O'Reilly: Time to learn about life, grads
There's a stack of resumes on my desk almost an inch thick. I no longer know what to do with them.
They are from young people -- recent college graduates mostly -- willing to work for next to nothing. Many have offered to work for free. And I can't help them.
For a time, I was meeting each of them. But when I did, I became impressed in some way with every one of them and felt a moral obligation to try to find them jobs. I don't have time to do that anymore. So I stopped meeting with them and the resumes are stacking up.
The Associated Press reported last month that 53.6 percent of recent college graduates are unemployed or underemployed. That's a staggering statistic, but a believable one. A whole new batch of resumes is now arriving from the graduating class of 2012 -- and the economy is slowing again.
The only place I know to shovel resumes by the bundle is political campaigns, where slave labor is always in demand. Maybe that's the perfect place for these out-of-luck grads. They won't be bored, they can spend long days, nights and weekends with young folks just like them, and in electoral politics they'll get to learn that the older generations -- no matter what they say -- really don't care about them at all.
It's everyone for him or herself in America, just as it's always been. And the sooner young people learn this lesson the better off they'll be. The country is drowning in entitlement programs -- and borrowing 40 cents of every dollar to pay for them. Yet try discussing raising the age for Social Security benefits or limiting Medicare services. Seniors citizens eat candidates alive at the ballot box for even suggesting the concept. It is healthy for young people to see that dynamic in action -- they're the ones who will be stuck with the bill.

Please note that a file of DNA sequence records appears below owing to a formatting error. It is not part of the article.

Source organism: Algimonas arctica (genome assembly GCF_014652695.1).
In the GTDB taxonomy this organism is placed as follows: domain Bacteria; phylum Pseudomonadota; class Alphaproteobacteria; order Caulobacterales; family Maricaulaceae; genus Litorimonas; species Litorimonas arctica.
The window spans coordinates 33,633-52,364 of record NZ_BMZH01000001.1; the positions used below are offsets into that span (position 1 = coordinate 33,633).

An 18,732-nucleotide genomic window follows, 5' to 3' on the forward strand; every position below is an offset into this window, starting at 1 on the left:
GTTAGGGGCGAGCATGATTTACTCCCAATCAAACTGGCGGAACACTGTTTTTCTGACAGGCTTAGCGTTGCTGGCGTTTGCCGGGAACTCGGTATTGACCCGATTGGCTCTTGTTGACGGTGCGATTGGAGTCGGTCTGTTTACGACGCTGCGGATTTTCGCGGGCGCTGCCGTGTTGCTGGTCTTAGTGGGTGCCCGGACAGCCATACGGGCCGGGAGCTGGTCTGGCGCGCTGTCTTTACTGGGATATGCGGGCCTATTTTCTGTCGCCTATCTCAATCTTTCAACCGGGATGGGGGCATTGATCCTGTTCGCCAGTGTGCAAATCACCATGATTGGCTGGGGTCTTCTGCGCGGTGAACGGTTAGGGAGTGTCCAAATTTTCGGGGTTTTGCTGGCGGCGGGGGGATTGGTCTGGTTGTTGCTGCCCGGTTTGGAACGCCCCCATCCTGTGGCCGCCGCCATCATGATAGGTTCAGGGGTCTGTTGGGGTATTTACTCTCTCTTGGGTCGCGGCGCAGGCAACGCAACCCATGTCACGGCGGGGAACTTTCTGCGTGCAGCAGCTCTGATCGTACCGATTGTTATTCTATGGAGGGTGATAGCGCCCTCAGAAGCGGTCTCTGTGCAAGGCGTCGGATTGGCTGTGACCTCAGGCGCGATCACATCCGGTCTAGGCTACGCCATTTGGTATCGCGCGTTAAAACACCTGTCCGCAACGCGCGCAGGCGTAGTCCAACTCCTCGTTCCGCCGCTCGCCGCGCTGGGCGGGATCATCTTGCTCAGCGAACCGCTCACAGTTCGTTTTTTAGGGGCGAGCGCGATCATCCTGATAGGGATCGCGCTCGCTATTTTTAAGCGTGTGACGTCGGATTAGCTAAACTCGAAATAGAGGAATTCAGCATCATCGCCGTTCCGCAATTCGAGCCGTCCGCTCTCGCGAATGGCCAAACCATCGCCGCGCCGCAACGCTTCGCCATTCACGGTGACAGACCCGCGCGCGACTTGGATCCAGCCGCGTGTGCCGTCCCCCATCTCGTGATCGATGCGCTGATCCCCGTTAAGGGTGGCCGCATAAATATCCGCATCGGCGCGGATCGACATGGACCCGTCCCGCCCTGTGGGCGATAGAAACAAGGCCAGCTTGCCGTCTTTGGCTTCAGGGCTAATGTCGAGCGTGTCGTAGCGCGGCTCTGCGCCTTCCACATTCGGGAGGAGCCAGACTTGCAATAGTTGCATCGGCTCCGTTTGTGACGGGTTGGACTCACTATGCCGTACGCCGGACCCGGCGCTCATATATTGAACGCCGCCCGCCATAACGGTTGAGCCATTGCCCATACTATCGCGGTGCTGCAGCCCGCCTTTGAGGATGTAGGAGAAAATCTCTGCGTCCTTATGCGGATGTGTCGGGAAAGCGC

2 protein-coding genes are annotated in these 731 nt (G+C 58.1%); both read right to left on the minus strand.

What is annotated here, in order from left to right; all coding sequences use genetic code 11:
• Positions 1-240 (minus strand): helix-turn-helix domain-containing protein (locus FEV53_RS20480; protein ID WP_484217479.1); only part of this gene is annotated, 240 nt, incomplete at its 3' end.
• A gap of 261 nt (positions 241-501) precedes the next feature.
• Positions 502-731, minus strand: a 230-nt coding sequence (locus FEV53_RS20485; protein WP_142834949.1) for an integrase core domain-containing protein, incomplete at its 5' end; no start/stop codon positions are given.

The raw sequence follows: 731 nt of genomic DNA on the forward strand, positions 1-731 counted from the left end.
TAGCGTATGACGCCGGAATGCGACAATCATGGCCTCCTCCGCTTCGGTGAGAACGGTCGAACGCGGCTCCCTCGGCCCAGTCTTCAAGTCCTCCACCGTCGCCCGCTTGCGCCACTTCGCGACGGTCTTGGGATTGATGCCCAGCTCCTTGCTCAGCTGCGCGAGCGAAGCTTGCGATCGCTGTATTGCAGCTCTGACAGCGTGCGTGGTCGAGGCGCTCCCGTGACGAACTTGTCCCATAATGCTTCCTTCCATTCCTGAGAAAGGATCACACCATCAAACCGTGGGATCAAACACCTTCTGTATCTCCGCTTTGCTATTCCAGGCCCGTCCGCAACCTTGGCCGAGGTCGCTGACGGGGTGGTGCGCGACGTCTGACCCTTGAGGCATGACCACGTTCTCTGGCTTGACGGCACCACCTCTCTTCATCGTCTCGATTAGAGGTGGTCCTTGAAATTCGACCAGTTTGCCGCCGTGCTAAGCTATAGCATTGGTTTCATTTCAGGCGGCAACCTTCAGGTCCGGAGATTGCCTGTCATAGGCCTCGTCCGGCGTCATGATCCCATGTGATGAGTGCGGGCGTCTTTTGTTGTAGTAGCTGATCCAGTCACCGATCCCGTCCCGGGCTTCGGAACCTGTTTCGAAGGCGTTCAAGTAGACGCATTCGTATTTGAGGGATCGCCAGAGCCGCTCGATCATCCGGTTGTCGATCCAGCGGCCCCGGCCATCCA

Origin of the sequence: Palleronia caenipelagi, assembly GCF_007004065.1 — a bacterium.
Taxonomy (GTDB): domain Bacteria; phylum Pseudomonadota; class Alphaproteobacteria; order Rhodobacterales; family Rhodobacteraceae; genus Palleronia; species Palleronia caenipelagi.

It's got to be disillusioning -- and a little bit infuriating -- coming out of college today. These students have paid massive tuitions for academic staffs larger than are probably needed at salaries higher than are probably warranted, and still they can't find upwardly mobile jobs. But at the end of the day, the universities don't really care about the $1 trillion in debt -- $25,000 per head -- these young people now hold. If they did, they'd change their ways.
The universities keep raising tuitions because they can. They'll get whatever price they charge -- the government guarantees it. It doesn't matter that 15 percent of college graduates defaulted on those loans between 2009 and 2011, according to the Department of Education. The bankers who loan the money don't care. They'll get paid regardless. The feds will bail them out if they get hurt -- with more borrowed money that these young people will have to cover later on in life.
Working for political campaigns, the grads will learn about smart-sounding, bipartisan, blue-ribbon commissions like Simpson-Bowles. That one was anointed under great fanfare to find solutions to the debt problem that could doom the economic future of our young people. And it did find them. The commission suggested raising the retirement age and reducing Medicare benefits.
American college students attain a lot of valuable information in school that will no doubt help them build fruitful careers, in time. But no degree is required for what they are learning in this awful economy: The only one looking out for you in life is yourself.
Bill O'Reilly is a corporate and political communications consultant who works on the Republican side of the aisle.